It was a good day at the Leavey School of Business at Santa Clara University. The U.S. News rankings had just been released, and the Leavey School had placed well in a pair of key categories.
Better than well — great. Leavey ranked No. 13 in executive education and, in its highest-ever placement, No. 19 for part-time MBA programs. Its online MBA, at No. 62, remains in the top 20% of all ranked programs.
In the administrative offices of Lucas Hall, the achievements were hailed with a vertical banner and balloons in the school’s maroon hue, and smiles and good cheer all round. On the heels of Leavey placing third overall in Poets&Quants’ ranking of online MBA programs — its highest-ever placement in that ranking, as well — there was an air of satisfaction and accomplishment on the sunny campus in the South San Francisco Bay.
“Many people call us a hidden gem,” says Nydia MacGregor, interim senior assistant dean for graduate business programs. “And I’d like to take the word ‘hidden’ away from that. I’d like us just to be the gem.”
PREPARING ‘LEADERS FOR FIRMS IN THE FUTURE’
There are lots of good days at Santa Clara Leavey lately, and recognition for the school’s efforts across several programs is only part of the reason. Another is its location — not only in the warm sun of the South Bay, itself almost reason enough to attend, but also as a not-so-hidden gem residing smack in the middle of Silicon Valley, one of only three major business schools that can make that claim.
The others: Stanford Graduate School of Business and UC-Berkeley Haas School of Business, Nos. 1 and 9, respectively, in the Poets&Quants 2022 ranking of top MBA programs.
“We are preparing people to be leaders for firms in the future,” says MacGregor, who leads the school’s graduate business programs, including oversight of admissions, program development, career management, and student services. In 2021, Leavey was second only to the Foster School of Business at the University of Washington in Seattle for alumni employed in the tech industry. “It happens that here in the Valley, we have a lot of tech, and we have a lot of firms that are cutting-edge in the way they approach their business model. That’s the dynamism that we’re preparing them for.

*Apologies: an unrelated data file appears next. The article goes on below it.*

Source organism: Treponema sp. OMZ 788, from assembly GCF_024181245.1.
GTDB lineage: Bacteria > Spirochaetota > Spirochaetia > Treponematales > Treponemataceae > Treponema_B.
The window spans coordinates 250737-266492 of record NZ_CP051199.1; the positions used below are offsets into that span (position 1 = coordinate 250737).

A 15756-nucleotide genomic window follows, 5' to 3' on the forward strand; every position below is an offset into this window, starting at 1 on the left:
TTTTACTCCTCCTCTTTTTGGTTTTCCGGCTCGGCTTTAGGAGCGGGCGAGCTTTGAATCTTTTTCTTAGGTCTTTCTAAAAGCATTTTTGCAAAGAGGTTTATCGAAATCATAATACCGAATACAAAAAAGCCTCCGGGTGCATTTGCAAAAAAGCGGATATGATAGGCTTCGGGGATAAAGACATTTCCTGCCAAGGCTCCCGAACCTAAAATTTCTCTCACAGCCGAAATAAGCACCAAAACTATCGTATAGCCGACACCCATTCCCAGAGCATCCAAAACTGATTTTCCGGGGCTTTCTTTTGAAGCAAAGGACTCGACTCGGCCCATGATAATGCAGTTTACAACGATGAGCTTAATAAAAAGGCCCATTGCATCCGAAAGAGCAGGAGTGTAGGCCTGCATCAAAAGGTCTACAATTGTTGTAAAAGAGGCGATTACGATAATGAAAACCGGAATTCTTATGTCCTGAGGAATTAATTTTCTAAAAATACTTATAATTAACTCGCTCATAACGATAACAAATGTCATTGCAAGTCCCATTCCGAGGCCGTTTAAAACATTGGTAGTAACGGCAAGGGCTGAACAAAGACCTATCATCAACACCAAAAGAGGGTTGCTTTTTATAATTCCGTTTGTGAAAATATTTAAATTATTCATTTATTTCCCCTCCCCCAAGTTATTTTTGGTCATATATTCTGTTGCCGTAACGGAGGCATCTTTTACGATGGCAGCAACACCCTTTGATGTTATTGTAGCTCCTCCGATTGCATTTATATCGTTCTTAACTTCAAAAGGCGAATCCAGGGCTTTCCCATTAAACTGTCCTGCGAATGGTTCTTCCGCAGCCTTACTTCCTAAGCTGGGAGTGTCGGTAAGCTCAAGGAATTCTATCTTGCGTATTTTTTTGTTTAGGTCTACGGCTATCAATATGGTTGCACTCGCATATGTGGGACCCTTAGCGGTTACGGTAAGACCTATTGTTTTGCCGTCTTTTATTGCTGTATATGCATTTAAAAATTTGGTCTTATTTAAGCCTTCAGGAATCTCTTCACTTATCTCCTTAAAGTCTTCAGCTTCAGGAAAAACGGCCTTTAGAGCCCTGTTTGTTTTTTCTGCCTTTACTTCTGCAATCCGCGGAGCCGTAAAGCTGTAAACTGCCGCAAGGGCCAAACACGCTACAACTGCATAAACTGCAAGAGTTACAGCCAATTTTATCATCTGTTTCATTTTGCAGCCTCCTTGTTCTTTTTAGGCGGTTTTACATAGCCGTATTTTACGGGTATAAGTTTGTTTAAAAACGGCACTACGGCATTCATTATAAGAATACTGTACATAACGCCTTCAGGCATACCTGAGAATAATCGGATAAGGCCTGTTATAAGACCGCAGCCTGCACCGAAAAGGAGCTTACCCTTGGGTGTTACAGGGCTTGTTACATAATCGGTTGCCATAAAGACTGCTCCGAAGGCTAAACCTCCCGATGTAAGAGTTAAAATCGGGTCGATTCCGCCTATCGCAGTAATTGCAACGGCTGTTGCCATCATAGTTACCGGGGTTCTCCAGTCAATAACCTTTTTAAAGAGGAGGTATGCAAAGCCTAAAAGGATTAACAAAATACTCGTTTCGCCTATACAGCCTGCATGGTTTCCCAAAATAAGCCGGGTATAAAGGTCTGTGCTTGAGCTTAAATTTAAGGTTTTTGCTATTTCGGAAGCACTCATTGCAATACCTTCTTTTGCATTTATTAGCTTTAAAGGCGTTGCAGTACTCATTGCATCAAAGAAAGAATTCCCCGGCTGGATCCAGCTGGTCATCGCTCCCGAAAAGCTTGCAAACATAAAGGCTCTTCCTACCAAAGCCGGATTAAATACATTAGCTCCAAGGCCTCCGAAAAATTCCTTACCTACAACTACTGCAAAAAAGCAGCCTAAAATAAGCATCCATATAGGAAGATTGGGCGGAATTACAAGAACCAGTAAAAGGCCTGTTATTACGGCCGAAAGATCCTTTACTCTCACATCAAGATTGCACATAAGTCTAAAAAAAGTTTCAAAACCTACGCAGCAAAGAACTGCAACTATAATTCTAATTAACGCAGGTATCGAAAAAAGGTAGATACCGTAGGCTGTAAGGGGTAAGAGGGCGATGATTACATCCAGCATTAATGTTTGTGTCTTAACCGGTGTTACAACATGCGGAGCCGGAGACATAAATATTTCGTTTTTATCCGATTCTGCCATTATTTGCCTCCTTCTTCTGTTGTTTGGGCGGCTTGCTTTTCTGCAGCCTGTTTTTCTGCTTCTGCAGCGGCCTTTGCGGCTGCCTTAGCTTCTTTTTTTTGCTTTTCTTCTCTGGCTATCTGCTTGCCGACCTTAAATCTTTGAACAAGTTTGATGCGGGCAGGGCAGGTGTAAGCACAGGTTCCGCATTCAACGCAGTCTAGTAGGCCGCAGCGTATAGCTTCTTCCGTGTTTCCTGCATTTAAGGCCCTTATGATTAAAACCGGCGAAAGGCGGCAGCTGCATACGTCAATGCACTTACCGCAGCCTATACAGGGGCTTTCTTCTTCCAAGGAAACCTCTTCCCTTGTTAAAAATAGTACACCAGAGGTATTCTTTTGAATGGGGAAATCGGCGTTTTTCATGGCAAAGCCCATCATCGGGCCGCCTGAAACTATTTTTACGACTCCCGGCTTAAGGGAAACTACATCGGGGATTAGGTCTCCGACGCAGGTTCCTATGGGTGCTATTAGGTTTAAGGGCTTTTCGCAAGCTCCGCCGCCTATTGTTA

“We have some things that you literally can’t replicate anyplace else in the world. I tell students, ‘You’ve heard of the ivory tower, but we have a porous tower.’ There’s this porosity that occurs between the folks here in the Valley and what happens here in the building, a back-and-forth. And it’s because we have our part-time program and our students live and work here and they’re part of the community here.”
That sense of community was a big reason Leavey’s dean, Ed Grier, joined the school last year. A long-time Disney executive, Grier was dean at the School of Business at Virginia Commonwealth University when he paid a visit to campus in 2020 — and quickly fell in love.
“I was happy at VCU — we were doing great work, including the launch of the school’s online MBA,” he says. “But this opportunity came up and it worked out great. It’s a great university, great business school, and a great opportunity for me personally.”
THE GREATER GOOD
The Leavey School doesn’t have a full-time MBA program. It isn’t going to compete for talent or recognition with its juggernaut neighbors that dominate the major rankings, which focus heavily on the MBA to the exclusion of other programs. But it doesn’t have to. It has a unique set of offerings, whether inside its robust undergraduate program — which has a student population of around 500, nearly half of whom are women and in which two dozen countries are represented — or its growing online MBA or popular part-time MBA or slate of innovative, industry-leading executive offerings.
And Leavey has another key point of difference: As a Jesuit school, it is guided in all things by a mission to make positive change. In other words, it has long resided in the space graduate business education now refers to alternately as ESG, CSR, sustainability, or social impact — and which business education, and business writ large, are in the process of wholly embracing.
“Those values are starting to really take hold in business,” Dean Grier says. “They may not say ‘Jesuit,’ but ESG, CSR, sustainability, all those things tie into that. They tie into the whole person, the greater good. For me, it’s a reminder of what we should be teaching our students. That it’s important: It’s not just about ethics, but the greater good. It is a wonderful platform to say, ‘This is us.’ It’s always been us and now businesses are embracing it.”
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